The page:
Does the crystal ball show a new TV show for Larry Lorenz

Department of Communications
Loyola University New Orleans
Special to The Putnam Pit
NEW ORLEANS -- When Abby, our oldest daughter flew in from Portland, Ore., for the Thanksgiving holidays, I didn't expect to see too much of her. She wanted to be with us, of course, but also one of her best friends from as far back as grade school was getting married the day after Thanksgiving, the first of a close knit group of girls to take that step, and Abby was to be a bridesmaid. Others of that group were also coming in, so I expected she'd be even more socially occupied away from the family than she usually is, and she usually is out of the house half the time she's here; the half she's home, she's sleeping. At least we'll see her at the wedding.

What had her old dad a touch edgy was that her boyfriend, whom she met here and followed out to Portland, would be with her. And while he was going home to Pensacola for the week, I couldn't help entertaining a premonition that they may have an announcement for us while they were here. The thought set my emotions bouncing. One moment my heart was leaping with joy for her, and the next my eyes are filled with tears, and I suppose those are for me.

Now, I'm sending in my application for a guest appearance on the Psychic Network.

Abby and her boyfriend, Neil, appeared at our door on Tuesday morning after their flight from Portland, and no more than three minutes after hugs and handshakes she said, "Neil and I have some news." She held out her left hand to show us a ring. "We're getting married."

She was radiant as she said it. Neil stood there with a goofy look on his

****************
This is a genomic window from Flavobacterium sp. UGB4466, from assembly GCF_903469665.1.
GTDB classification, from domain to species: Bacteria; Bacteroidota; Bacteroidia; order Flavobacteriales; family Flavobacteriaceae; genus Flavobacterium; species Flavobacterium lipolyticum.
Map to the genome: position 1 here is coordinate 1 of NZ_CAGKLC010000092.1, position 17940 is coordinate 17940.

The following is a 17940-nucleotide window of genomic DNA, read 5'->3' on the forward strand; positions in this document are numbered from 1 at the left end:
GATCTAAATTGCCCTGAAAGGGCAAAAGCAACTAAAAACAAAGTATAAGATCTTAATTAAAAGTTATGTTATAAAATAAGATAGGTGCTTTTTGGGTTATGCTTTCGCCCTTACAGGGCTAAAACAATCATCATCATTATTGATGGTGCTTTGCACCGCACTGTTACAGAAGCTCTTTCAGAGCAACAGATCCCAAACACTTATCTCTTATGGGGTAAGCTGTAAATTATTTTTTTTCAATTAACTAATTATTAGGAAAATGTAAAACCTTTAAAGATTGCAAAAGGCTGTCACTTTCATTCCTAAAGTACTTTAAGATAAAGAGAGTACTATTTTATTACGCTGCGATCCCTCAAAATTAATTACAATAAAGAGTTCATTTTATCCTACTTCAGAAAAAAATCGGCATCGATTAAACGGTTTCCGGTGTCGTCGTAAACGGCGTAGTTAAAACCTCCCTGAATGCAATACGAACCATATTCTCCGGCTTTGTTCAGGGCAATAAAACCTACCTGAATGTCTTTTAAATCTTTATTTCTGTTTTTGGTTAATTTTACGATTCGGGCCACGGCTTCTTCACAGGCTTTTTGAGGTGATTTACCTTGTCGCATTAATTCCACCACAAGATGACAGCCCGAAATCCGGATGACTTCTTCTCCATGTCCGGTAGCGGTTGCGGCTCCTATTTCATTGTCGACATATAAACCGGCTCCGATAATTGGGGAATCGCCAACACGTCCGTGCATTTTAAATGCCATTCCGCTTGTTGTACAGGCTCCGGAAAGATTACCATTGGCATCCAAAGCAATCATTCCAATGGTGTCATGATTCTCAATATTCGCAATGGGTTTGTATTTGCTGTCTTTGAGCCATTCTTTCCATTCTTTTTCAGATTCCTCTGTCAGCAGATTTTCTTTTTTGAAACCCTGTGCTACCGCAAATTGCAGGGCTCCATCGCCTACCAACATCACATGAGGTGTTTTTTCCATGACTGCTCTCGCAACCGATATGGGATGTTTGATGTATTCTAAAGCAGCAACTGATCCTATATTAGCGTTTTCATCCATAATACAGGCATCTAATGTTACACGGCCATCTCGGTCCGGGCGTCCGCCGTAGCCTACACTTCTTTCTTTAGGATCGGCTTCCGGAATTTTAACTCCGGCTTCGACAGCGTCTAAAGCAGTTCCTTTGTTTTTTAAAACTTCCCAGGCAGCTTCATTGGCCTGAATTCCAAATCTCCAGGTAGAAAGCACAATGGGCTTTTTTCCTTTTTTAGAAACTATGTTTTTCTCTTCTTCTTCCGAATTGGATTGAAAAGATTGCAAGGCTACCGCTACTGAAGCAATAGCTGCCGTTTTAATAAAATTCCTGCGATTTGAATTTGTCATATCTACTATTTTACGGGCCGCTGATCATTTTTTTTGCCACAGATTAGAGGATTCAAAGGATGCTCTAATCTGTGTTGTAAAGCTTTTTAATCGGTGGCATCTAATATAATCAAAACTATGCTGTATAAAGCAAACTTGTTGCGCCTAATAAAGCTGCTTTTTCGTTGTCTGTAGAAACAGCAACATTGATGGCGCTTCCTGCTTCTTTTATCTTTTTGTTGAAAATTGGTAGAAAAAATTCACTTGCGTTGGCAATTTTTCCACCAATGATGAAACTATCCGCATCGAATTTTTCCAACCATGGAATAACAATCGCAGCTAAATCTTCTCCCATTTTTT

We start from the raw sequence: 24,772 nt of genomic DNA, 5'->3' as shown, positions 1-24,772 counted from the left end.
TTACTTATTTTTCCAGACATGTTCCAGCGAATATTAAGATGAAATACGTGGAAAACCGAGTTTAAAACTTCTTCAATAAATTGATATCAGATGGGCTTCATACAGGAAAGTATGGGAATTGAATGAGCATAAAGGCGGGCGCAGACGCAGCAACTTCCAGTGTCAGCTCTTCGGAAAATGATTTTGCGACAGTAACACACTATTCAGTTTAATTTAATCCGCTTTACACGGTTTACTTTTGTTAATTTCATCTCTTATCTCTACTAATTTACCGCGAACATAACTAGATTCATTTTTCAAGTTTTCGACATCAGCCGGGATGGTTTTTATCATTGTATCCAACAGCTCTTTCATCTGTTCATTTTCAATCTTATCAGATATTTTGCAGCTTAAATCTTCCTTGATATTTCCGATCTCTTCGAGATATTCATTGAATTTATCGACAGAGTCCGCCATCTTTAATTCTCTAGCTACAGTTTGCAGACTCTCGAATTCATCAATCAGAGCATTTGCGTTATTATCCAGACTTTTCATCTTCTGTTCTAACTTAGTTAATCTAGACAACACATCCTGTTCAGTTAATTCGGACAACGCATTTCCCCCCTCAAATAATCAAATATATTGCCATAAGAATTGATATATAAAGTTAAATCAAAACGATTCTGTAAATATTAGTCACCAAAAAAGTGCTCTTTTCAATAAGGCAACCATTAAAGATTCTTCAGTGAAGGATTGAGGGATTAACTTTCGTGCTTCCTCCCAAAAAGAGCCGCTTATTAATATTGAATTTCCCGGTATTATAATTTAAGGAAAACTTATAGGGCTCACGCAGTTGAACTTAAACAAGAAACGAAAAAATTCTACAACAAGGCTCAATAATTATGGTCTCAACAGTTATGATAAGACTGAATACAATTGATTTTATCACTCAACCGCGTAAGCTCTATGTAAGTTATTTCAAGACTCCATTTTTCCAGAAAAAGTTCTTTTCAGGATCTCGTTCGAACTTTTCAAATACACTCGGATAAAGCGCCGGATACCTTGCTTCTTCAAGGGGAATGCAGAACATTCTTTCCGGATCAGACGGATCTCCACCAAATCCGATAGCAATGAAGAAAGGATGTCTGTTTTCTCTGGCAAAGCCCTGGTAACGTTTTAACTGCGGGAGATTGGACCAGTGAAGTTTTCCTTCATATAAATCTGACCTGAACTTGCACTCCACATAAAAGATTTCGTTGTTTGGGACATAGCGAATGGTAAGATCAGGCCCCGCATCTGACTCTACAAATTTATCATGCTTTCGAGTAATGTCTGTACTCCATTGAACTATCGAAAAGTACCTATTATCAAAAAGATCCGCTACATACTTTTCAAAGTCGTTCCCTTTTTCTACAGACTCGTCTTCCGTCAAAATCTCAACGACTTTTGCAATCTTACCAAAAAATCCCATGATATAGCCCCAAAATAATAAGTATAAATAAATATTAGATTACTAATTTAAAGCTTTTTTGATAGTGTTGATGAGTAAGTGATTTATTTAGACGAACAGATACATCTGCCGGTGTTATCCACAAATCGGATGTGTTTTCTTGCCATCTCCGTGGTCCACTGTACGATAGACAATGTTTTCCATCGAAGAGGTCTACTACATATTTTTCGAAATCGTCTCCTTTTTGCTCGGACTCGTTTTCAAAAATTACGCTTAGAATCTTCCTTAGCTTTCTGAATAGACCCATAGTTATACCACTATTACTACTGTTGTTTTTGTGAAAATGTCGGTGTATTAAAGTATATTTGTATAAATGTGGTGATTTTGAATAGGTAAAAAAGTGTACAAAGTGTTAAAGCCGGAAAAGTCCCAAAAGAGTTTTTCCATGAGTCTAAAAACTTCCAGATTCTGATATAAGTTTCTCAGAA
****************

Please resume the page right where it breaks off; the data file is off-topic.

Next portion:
face. Over the ages that same scene has probably been enacted in millions
of households, from cave to suburban bungalow. Norman Rockwell probably
painted it. But it sure was a singular moment for us (even with my

More hugs and handshakes, then Neil and I stood there (we were all rooted
to the spot in a real-life freeze frame), both looking goofy, I'm sure, while mother and daughter launched into what I expect will be a long season of wedding talk.

They paused. I saw my chance. We knew the "who" and the "what." "When did
this happen?" I asked.

"Last night," Abby said.

Neil edged in. "At the airport in Portland," he said.

He had bought the ring last week, he told us, and planned to give it to her during what he wanted to be a romantic dinner at their favorite restaurant in New Orleans. He was carrying it in his pocket when he went through the metal detector. It set off the buzzer and red light.

He emptied his pockets of everything but the ring box and went through again. Again, the alarm sounded.

"Wha'cha got there?" he quoted the guard as asking. Neil (in a whisper): "An engagement ring."

Guard (in a commanding voice): "Gotta see it."

Neil (sotto voce, through clenched teeth): "But it's an engagement ring.

The guard held out his hand.

Neil tried to position himself so Abby, who had passed the security station ahead of him, wouldn't see what he was doing when he gave the box to the guard. The guard took it, but the handoff was badly timed. The box squirted out of the guard's hand and into the air. Both men juggled it, but couldn't catch it.  It landed on the conveyor belt of the X-ray machine. The attendant tried to grab it, but she fumbled it and it bounced
back onto the conveyer belt. Finally, the guard retrieved it. He handed it back to Neil and gave him the go-ahead.

Neil was crestfallen. He was sure Abby had seen the whole episode (she swears she hadn't).

"I guess I'm busted," he told her. He led her to a quiet corner of the waiting room where he slipped the ring on her finger.

So much for romance. But won't that be a wonderful, memorable story for them to tell their children and grandchildren? (If you want to know how many of each they're going to have you'll just have to wait until they appear. Or you can tune in to my appearance on the Psychic Network).